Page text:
Of members of the local press during the Millfield dispute, Norman recalled that Millfielders ‘couldn’t have asked for more insight or integrity from anyone than was shown by the journalists of the Sunderland Echo, especially Carol Roberton, who reported both sides of the case’.(2)
In May 1971, with the campaign to save Millfield still underway, Norman Dennis became a Labour councillor for Millfield ward. At the time the council was under Conservative control for the first and only occasion in the post-war era, a state of affairs that lasted from 1967 to 1972. Dennis stayed on the council until May 1974, and was referred to as ‘Bunty’ by his fellow Labour councillors led by Charles Slater. Characteristically, in his new role Norman did not simply follow the party line. This did not endear him to all his colleagues and neither, states Bob Hudson, did ‘his insistence on conducting all negotiations through writing rather than closed door discussions. For Dennis, transparency of action constituted the legacy of history, and he wanted everything to be “on the record”’.(3)
Of Dennis’ period on the council, Brian Dodds (who became a Labour councillor in 1970) comments that Norman and several of his colleagues, including Bob Hudson who also represented Millfield ward, ‘were instrumental in stopping the demolition [of Millfield] and also starting co-operative housing schemes in Hendon and elsewhere’.(4)
Shortly after Norman’s days as a councillor came to an end, he moved with his family to 26 Westcliffe Road (little more than a stone’s throw from the Sunderland seafront) and stayed there until the early 1980s when he moved to 3 Thompson Road.
Dennis already had several published works to his credit, and 1988 witnessed the publication of English Ethical Socialism: Thomas More to R.H. Tawney, which he co-wrote with Professor A.H. Halsey of the University of Oxford. The book reflected Norman’s view that the Labour Party had moved away from its traditional values and that a return to its original ethos was required.
In 1996 Norman Dennis retired after teaching for thirty years at Newcastle University, where he had become Reader in Social Studies. Universities further afield had offered him professorships, but he had turned them down for he did not wish to leave Sunderland.
In 2000, Dennis moved with his wife to a brand new home at Hamilton Court, North Haven, a residence from which they could enjoy views of Sunderland Marina.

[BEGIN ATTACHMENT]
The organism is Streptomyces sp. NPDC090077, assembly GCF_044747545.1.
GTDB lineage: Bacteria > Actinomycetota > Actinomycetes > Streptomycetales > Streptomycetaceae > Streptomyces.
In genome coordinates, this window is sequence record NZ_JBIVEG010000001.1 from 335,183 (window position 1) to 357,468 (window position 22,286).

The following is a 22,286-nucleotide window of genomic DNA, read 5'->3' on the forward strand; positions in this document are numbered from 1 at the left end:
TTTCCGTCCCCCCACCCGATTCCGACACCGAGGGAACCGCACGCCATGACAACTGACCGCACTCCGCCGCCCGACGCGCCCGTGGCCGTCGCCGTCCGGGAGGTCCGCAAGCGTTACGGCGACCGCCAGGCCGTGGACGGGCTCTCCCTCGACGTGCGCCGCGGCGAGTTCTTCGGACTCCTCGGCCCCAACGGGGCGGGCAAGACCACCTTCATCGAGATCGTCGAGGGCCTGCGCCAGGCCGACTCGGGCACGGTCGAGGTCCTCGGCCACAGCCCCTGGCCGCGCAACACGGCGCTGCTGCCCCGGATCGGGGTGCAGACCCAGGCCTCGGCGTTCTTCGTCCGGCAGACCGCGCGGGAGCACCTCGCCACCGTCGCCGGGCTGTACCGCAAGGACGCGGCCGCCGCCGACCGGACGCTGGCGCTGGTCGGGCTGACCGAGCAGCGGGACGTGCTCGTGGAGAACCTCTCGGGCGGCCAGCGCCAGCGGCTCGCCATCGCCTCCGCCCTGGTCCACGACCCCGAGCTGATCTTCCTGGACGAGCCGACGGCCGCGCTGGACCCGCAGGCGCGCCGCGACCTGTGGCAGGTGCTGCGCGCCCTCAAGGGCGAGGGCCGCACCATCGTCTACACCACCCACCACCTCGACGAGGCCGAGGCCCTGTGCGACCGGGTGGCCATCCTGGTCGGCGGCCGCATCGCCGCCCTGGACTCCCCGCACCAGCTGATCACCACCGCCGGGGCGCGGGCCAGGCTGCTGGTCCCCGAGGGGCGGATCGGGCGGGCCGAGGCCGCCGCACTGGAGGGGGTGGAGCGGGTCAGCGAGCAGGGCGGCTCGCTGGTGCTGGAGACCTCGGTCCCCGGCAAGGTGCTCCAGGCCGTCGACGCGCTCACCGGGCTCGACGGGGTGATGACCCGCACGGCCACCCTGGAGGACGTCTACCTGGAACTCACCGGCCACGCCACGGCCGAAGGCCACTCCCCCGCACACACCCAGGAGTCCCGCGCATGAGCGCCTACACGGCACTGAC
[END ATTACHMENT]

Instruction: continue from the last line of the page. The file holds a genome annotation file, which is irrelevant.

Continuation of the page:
His retirement was far from idle. In the same year that he settled at North Haven, he was appointed Director of Community Studies for the think-tank, Civitas, a post he held until his final illness. He also undertook research both at home and abroad. Among other things, he studied the impact of the ‘Zero Tolerance’ approach to policing spearheaded on Teesside by Ray Mallon of the Cleveland Police and did research on crime and policing in France, Germany and the United States. His last published book (which appeared in 2005 and was co-written with George Erdos), was Cultures and Crimes: Policing in Four Nations.
A central facet of Dennis’ published work-Families Without Fatherhood (co-written with George Erdos and published in 1992) is an example-is that the moral decay of society, and particularly the undermining of the traditional family unit, has resulted in rising levels of criminality and disorderly conduct. His views, which he supported with a wealth of data, elicited an unfavourable response in some quarters and he was subjected to abuse. Indeed, on one occasion his work was derided as ‘Bollocks’ on the front-page of The Guardian. In contrast, much of what he said struck a chord with right-wing politicians and thus, ironically, Dennis – a lifelong Socialist – was ‘transformed from an icon of the activist left to the academic darling of the right’.(5)
During his retirement, Norman (who had a good command of French and German) derived pleasure from studying Spanish. For several years, until his health failed, he attended twice-weekly lessons from a Bolivian-born Spanish tutor at Southwick.
Dennis cycled to the lessons-a round trip of about three miles-for he was very keen on physical exercise. In August 1991, for example, he had walked from Koblenz to Aachen and around 2007 he undertook an arduous trek in the Pyrenees. Running on Roker Beach near his home and swimming in the sea, even in very cold weather, were also pastimes that appealed to him.
Moreover, even though his energy was waning, at the General Election of May 2010 he distributed leaflets and canvassed on behalf of the local Labour candidate. Of Dennis, Carol Roberton observed in a letter to a national newspaper that ‘despite all his intellectual achievements and learned works’, Norman ‘prided himself on being a foot soldier for the Labour Party, and worked for the party wherever he found himself ’.(6)